The European Investment Bank (EIB) is to provide a new trade finance guarantee facility to Cypriot banks.

The scheme will see the EIB guarantee letters of credit issued by Cypriot banks to overseas banks for the international trade of local SMEs. The scheme could be worth €150mn to the Cypriot trade economy and is identical in structure to the one the bank created for Greece in June.

Cyprus has been one of the biggest casualties of the European sovereign debt crisis, with the government’s credit rating being downgraded to junk status last year.

The country received a €10bn sovereign bailout in March of this year and, in return, closed the Cyprus Popular Bank, the country’s second largest. The government agreed to cover any deposits of under €100,000 in the bank, a move that many viewed as an attempt to pass the burden of the bailout onto people using the island as a tax haven.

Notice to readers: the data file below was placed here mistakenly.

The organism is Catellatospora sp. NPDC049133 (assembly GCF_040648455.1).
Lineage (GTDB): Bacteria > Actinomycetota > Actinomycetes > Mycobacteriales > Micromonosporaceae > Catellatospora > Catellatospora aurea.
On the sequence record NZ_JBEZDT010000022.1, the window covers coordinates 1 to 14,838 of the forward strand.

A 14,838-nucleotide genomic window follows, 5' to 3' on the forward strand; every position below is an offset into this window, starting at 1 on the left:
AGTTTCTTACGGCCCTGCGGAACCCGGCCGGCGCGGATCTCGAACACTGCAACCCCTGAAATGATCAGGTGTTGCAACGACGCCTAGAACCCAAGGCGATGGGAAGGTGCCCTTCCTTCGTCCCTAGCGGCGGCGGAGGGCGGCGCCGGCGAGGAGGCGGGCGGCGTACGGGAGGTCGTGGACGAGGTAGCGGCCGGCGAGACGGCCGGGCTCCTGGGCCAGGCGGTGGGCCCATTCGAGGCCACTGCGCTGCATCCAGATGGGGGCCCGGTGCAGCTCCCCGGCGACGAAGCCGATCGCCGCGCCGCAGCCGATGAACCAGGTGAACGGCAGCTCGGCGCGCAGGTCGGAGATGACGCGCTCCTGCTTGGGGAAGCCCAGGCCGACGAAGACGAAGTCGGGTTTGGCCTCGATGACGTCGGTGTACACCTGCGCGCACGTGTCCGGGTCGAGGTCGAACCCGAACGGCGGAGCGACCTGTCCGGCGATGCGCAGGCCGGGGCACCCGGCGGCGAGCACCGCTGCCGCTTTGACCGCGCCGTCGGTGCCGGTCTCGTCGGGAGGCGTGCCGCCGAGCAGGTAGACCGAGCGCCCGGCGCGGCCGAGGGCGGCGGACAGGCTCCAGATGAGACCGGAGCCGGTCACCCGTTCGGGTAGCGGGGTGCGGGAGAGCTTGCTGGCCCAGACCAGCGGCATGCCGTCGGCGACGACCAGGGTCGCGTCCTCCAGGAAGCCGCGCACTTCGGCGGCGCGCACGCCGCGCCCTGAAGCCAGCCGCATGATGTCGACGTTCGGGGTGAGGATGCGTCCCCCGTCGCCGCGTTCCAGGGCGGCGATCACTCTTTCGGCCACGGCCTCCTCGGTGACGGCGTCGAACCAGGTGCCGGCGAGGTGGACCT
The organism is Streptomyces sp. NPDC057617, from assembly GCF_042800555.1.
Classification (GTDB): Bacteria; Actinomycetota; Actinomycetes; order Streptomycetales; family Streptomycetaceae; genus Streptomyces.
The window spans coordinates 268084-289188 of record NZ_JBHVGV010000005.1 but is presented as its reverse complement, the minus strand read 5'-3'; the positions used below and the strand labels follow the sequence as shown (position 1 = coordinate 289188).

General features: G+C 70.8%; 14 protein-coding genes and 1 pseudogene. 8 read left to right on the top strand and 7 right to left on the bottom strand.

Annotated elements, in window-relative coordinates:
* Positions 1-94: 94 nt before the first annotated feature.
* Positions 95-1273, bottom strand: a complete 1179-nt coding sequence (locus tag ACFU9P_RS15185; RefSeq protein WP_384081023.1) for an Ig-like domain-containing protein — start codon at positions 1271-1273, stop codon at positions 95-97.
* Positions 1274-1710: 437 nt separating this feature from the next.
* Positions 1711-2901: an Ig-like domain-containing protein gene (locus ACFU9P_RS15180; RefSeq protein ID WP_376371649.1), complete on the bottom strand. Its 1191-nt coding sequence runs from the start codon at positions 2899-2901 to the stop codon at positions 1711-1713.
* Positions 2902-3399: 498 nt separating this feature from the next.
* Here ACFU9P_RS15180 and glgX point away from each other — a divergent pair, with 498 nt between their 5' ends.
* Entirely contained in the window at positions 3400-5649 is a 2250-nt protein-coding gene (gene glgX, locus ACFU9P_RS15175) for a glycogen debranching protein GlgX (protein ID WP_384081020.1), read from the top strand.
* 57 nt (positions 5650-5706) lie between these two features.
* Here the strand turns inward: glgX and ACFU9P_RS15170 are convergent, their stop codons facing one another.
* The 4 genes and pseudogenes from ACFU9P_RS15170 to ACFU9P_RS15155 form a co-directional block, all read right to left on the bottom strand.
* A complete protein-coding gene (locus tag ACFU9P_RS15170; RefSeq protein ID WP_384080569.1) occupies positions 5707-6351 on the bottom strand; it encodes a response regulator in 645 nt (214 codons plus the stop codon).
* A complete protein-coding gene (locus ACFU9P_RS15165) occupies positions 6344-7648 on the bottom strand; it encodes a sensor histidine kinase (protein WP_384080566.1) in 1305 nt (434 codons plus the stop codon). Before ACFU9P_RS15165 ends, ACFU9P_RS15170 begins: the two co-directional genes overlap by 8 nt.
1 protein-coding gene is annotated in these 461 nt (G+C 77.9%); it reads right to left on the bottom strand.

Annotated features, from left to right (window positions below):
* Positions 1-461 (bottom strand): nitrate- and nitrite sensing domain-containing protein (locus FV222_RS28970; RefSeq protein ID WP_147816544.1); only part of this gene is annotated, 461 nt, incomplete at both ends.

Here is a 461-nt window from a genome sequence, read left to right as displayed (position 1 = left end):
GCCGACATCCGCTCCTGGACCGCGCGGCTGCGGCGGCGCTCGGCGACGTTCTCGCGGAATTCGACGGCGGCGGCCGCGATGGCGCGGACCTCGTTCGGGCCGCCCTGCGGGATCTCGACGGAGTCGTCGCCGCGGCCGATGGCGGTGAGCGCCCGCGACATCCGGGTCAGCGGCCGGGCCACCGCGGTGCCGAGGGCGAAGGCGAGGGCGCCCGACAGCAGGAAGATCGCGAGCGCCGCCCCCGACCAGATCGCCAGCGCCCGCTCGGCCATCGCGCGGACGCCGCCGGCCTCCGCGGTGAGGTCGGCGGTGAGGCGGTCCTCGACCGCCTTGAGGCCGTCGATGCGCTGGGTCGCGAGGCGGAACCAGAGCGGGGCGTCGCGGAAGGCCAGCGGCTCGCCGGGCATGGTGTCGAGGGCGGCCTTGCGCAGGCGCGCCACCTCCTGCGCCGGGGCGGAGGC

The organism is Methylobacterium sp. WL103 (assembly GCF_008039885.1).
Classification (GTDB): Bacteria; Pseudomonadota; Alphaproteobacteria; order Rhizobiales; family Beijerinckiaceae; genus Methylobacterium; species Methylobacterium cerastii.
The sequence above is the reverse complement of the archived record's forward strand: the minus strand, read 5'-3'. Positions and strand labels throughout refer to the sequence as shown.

Antonis Papageorgiou, an officer at the EIB who helped structure the facility, tells GTR that its aim is to reignite confidence in Cyprus among international banks. It is also designed to increase security for Cypriot SMEs involved in trade.

Currently, much of the trade done by small businesses is done on either an unsecured basis (since LCs have been difficult to obtain, as foreign banks are unwilling confirm), or using cash as collateral, meaning many SMEs have experienced a huge squeeze on their working capital.

The facility will initially be open to a few Cypriot banks, though they’ve not been named. Papageorgiou says, though, that it will eventually be open to any bank that requires it.

The Greek facility, he says, has had a slow take-up among banks to date. The EIB hopes the situation will change over the coming months.